White Sox manager Ozzie Guillen referred to Chicago Sun-Times sports columnist Jay Mariotti as a "fag" on Tuesday and in doing so stirred up a hornet's nest. It is unfortunate he chose to use that word, because Mariotti, noted douchebag, deserves whatever insults he receives. Examples of his imbecility are legion: he threatens violence for petty disagreements; he insults players without confronting them personally; he is a shameless bandwagon-jumper; he refuses to gather knowledge on the subjects on which he pontificates (links via Deadspin).
But Guillen used a word he shouldn't have, and now, instead of enjoying a hack being called out, we must endure a kabuki dance of public shaming on behalf of political correctness. There will be complaints and denunciations and eventually some compromise that forces Guillen to publicly humiliate himself before the hyper-politicized; I don't believe that a mere apology or even a suspension will end this.
Homosexuals are extraordinarily upset at what he said, and have dredged up one additional instance of a similar insult. Guillen, for his part, defends himself by saying that he didn't intend to hurt a group of people but only intended to express rage at a single individual. I don't think this will placate many homosexuals, but it is probably close to the truth: he used a word that he thought would hurt Mariotti, but failed to consider who else he might hurt.
Mariotti has not yet commented -- likely because doing so before July 1 would exceed his quota for pompous -- but Tribune columnist Greg Couch has. Couch ripped into Guillen: "What matters is the man who most stands for this organization is throwing around such nasty and hurtful homophobic terms. The issue here is not Mariotti." Couch also does not buy Guillen's excuse that Venezuelans don't use that term in the same way as Americans: Guillen has been criticized for using the word at issue in the past, and can't really make that claim anymore.
Also in Crouch's column is this sentence, one that is utterly unsatirizable: "[Guillen] also said that he has gay friends, goes to WNBA games, went to the Madonna concert and plans to attend the Gay Games in Chicago."
Meanwhile, despite this turmoil, the White Sox are demolishing the Cardinals for the second night in a row: it is the top of the 6th at U.S. Cellular and the Sox lead the Cardinals 13-3.
UPDATE: Mariotti has responded to Guillen, and that response is utterly in keeping with his reputation. From Teddy Greenstein of the Tribune:
Surprising, though, was that Mariotti accused his own newspaper of having a pro-Sox bias that resulted in one of his columns being pulled during the 2005 World Series.
Outrageous, unsubstantiated allegations from Mariotti? I don't believe it!
"I wouldn't be forthright and honest if I didn't tell you I have my own doubts about my paper and its relationship with the White Sox," Mariotti replied. "We've had discussions about it, so I'm not speaking out of school.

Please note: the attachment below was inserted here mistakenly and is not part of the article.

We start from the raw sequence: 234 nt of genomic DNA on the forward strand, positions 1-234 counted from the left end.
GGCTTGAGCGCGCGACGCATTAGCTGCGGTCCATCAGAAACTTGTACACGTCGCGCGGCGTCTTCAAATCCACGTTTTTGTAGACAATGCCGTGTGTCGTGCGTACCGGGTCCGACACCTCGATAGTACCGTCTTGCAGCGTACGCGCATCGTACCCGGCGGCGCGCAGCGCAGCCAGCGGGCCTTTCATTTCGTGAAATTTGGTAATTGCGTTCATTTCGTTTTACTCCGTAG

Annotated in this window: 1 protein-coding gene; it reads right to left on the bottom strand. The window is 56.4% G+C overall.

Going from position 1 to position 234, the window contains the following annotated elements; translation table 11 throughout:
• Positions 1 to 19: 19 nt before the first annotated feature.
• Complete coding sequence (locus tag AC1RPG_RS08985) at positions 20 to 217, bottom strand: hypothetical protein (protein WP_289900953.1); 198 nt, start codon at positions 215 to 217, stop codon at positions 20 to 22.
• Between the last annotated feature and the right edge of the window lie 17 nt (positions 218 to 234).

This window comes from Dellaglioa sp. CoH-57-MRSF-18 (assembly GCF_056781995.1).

Technically, if you had discussions about it, and those discussions were not public, that is speaking out of school.
In 2004, Mariotti accused WMVP-AM 1000 of trying to curry favor with Reinsdorf in an attempt to retain its Sox radio rights. The station parted ways with Mariotti after 11 months, with officials saying he was impossible to work with.
Not a shock.
After criticizing the Sox for not protecting him in the wake of "physical threats," Mariotti acknowledged the threats "really don't involve anyone there now."
"[But] until they come up with some sort of professional standard for how they deal with me in that clubhouse," he said, "I'm going to play by my own rules."
He makes it sound like he's in a Steven Segal movie.
"This is a direct slur. Personally, people call me worse when I'm ordering coffee in the morning at Starbucks. I get worse at home."
He gets worse at home? Now I feel sorry for him.
"When you're a critic, you have to accept criticism and I accept it. But this goes over the line. It shows a certain hatred."
Yes, a certain hatred of you! And it's cute how he tries to make it sound like Guillen committed a hate crime -- a nice, passive-agressive way to get other people to fight his battles.
UPDATE 2: Mariotti has now posted a column on this controversy. He only wants to save Guillen from himself. How noble.
UPDATE 3: Ozzie Guillen has been fined and ordered to attend sensitivity training as punishment for his verbal attack on Jay Mariotti. Jay Mariotti has yet to be penalized for being a dufus.
I've seen only one comment that suggests this punishment and Guillen's earlier apology to the gay community is insufficient, and it comes from 365Gay.com: "LGBT activists and other sports commentators called the apology too little too late, noting it was not his first anti-gay outburst." Since I doubt that remark indicates an upswell of anger amongst homosexuals, I conclude I was wrong that this would be a drawn out process of demands and apologies. Normally, betting that a group of hyper-politicized activists would swarm over a controversy like this would pay off -- whether their beliefs are right, left, or center, they are not usually civil and reasonable. But in this case it looks like those who represent the group that Guillen insulted will be satisfied.
That said, I always cringe a little when someone is asked to undergo "sensitivity training". It has a Stalinist air that I find offensive. In this case, given that Guillen has recently apologized, it seems the punishment is training enough. Really, an apology is all anyone can expect after an insult like this. It's arrogant to claim the right to redirect someone's vlaues.